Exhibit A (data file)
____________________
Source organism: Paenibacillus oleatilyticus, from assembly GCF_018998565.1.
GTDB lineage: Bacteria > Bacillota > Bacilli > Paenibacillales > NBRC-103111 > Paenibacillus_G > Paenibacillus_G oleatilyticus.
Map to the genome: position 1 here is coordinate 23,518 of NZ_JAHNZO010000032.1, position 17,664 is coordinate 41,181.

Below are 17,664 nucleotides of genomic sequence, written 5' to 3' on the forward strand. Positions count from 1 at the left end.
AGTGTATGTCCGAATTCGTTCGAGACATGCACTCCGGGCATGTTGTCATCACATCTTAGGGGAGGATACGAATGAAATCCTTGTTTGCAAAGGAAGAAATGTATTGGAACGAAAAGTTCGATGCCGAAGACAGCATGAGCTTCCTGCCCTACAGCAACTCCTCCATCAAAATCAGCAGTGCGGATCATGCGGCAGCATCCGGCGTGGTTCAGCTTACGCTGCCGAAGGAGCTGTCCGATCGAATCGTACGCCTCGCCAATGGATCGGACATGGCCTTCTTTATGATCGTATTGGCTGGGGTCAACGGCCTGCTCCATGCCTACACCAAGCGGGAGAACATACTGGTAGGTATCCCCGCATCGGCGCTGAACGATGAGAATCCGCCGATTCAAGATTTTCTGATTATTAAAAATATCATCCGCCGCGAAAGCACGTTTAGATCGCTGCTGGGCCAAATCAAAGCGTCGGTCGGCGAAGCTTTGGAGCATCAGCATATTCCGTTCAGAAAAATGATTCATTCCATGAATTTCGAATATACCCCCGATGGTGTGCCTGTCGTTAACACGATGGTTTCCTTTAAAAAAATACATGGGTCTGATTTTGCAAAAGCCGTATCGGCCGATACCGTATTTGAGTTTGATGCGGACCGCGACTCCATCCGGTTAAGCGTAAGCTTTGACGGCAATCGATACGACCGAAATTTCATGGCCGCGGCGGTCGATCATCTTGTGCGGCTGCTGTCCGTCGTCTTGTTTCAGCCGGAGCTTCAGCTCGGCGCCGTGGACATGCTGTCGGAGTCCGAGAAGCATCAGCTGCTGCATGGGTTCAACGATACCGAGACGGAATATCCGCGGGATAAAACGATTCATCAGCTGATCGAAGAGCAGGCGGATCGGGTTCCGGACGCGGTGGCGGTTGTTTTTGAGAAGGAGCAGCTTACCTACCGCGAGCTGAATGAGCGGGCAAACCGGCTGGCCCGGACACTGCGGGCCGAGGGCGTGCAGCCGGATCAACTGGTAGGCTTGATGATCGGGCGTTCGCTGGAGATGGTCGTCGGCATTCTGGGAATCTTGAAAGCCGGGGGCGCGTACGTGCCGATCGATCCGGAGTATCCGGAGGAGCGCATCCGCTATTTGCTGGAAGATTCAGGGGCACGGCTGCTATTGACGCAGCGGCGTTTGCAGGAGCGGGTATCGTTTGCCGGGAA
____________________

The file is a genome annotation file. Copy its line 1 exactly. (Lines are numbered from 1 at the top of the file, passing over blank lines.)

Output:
Source organism: Paenibacillus oleatilyticus, from assembly GCF_018998565.1.